right smaht. Mist' John, he know ol' Cl'issy's
" Oh, don't trouble, please don't."
** Yas, Miss Po'tia; I 'members right well Mar's
Gen'l he uset tu say, dar ain' no use libbin' 'daout
She had grown so animated and happy in her
bustle of preparation that Portia had not the heart
to stop her, and in an incredibly short space of time
her little pine table held as tempting a breakfast as
two hungry mortals could wish, — corn bread, eggs
and bacon, crisp, sweet, and sputtering hot, and cold
chicken and coffee.
** Had your breakfast, Joe?" said John, perceiv-
ing the odor with the pleasure of a healthy
" Yas, sah ; mammy she ol' an' crupple, but I 'low
she wo'th mo' 'n I is now," said Joe, weakly.
** You 're all right, Joe. You pull yourself together
and get out of here, and things will look brighter.
Mammy CFissy's Buryin' Clo'es 251
Don't fret about your mule ; I '11 see that you get
work as soon as you are able ; and if those young
fellows are in a hurry for their money, I '11 loan you
a bit until you are ready to earn it. All you have
to do is to haul yourself together, and we '11 have
work enough to keep you and those precious mules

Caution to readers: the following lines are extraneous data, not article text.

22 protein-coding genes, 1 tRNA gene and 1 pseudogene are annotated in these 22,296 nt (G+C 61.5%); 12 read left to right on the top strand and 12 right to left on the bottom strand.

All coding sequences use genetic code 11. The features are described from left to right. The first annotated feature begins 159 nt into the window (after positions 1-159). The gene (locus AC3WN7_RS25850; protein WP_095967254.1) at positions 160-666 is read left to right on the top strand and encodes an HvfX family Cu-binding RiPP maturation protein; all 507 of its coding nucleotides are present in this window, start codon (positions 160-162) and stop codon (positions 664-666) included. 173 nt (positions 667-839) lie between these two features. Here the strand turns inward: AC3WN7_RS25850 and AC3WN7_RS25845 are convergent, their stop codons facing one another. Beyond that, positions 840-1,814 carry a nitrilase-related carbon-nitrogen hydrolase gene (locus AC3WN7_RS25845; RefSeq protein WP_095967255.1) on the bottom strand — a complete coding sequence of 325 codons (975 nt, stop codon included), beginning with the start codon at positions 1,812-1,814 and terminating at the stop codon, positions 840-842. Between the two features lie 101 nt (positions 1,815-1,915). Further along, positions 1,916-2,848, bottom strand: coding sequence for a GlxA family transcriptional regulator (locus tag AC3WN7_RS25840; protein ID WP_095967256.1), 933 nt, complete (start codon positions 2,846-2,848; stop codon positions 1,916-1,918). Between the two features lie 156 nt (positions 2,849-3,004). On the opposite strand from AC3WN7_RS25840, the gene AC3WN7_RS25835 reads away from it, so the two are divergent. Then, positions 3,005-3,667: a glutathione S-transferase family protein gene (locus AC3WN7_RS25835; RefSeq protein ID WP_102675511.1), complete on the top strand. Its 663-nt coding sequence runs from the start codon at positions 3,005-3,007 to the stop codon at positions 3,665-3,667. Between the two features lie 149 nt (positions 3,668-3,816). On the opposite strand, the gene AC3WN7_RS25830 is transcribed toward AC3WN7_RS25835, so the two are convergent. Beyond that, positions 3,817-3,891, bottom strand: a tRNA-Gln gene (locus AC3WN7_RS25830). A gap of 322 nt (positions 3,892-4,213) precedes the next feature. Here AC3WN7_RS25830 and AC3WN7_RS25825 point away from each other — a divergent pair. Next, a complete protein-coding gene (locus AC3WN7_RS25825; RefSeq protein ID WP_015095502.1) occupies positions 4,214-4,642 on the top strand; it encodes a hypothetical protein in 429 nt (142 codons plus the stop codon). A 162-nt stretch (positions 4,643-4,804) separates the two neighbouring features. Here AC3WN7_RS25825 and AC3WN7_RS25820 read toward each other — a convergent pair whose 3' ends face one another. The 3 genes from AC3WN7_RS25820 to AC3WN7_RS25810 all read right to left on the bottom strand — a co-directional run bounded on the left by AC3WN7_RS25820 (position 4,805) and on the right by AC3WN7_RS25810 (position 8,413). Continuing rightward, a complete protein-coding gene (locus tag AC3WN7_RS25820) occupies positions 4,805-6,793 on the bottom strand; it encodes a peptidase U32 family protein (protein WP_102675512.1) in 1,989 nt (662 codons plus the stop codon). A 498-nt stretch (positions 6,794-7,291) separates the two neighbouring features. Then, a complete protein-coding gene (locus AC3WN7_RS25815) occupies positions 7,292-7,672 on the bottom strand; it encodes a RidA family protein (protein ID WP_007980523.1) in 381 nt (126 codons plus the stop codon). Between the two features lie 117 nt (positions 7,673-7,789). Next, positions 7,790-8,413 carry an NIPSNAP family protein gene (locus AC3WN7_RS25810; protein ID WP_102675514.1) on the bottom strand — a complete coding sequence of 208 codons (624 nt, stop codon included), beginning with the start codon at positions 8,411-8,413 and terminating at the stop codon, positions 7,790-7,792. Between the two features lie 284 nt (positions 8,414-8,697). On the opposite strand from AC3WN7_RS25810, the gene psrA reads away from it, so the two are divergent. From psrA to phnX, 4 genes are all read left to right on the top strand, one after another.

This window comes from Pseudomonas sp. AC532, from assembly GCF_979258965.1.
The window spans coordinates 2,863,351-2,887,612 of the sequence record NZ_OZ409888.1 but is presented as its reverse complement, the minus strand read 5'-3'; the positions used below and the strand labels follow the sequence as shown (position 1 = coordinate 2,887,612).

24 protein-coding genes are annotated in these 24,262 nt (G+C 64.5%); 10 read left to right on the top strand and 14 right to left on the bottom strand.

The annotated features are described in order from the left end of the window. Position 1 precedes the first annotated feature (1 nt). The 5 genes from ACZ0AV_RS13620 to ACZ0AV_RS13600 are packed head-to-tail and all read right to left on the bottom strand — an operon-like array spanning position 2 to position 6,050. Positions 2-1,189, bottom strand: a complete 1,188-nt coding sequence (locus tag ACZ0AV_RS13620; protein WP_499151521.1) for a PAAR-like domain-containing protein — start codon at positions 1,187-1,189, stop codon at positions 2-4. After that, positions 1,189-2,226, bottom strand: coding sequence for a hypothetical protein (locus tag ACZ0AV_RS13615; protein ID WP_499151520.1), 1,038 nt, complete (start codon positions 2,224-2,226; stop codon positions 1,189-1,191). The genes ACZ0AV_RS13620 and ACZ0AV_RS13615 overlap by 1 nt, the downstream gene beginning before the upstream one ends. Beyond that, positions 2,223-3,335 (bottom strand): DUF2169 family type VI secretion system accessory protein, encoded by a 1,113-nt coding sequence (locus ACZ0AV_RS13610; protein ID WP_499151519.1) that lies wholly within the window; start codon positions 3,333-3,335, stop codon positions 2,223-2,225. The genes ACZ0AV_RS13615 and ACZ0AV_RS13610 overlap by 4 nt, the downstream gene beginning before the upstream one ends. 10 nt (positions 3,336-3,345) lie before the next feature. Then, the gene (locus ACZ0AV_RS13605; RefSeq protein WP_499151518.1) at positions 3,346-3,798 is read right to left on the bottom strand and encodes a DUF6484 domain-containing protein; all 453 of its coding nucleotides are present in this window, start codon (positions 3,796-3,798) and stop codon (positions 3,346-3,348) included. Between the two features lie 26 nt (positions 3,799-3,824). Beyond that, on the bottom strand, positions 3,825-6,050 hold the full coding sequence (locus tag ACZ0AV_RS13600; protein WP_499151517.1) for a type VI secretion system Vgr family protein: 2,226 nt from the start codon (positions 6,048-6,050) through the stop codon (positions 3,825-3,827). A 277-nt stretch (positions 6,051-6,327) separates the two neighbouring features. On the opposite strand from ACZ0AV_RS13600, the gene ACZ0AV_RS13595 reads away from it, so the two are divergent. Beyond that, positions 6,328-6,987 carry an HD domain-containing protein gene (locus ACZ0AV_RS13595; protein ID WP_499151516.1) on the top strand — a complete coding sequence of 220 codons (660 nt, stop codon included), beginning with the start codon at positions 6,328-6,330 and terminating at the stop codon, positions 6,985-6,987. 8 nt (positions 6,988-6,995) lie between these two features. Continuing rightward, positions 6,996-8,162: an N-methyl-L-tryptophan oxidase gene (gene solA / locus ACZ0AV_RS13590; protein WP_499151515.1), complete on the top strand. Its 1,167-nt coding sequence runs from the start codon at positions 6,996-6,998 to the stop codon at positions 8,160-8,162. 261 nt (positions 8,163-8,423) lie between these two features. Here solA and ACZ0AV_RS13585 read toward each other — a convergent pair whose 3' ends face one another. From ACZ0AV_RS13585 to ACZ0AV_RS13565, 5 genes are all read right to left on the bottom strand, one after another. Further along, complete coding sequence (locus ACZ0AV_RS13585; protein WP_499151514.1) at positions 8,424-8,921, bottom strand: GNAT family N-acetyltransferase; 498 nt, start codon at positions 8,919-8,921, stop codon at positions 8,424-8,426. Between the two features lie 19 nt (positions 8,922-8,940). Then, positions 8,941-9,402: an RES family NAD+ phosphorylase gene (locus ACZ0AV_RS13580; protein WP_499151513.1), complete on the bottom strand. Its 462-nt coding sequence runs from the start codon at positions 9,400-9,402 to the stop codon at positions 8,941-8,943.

busy all the fall and winter too."
" Mist' John, oh, Mist' John, come right 'long an'
eat yo' co'n bread while hit hot fo' melt de but-
tah. Co'n bread col' ain' no good nohow," called
Mammy Clarissa from the foot of the ladder.
" Yes, mammy, yes, I come with the greatest
alacrity. Good-bye, Joe, mind what I tell you, and
don't get down-hearted. — Why, mammy, this is
like the times I remember when you used to cook
me a meal all my own, when I used to pay for some
fun by being sent off without my dinner."
" Sholy, honey, sholy. Yo' ain' tasted yo' ol*
mammy's cookin' fo' nigh on tu fifteen yeah. Ga-
br'ella done fotch dis buttah, an' I done rose de
chicken an' aigs my own se'f, an' buy dis bacon
wid de dollah yo' gib me turrer day. Draw up yo'
cheer. Miss Po'tia, an' eat. Dis mighty po' far' fo'
yo', I reckon, but rid'n' 'fo' breakfus' makes young
folks like yo' is hungry 'nuff tu tu'n co'n bread 'n'
bacon intu bes' kin' o' high-tone victuals."
" I wonder what that old woman has on her
mind," said Portia, as they strolled back to their
horses through the wildwood tangle. '' She says
the Lord has laid on her the curse of living."
*' Oh, her head is stuffed full of superstitions,
They all are, the negroes."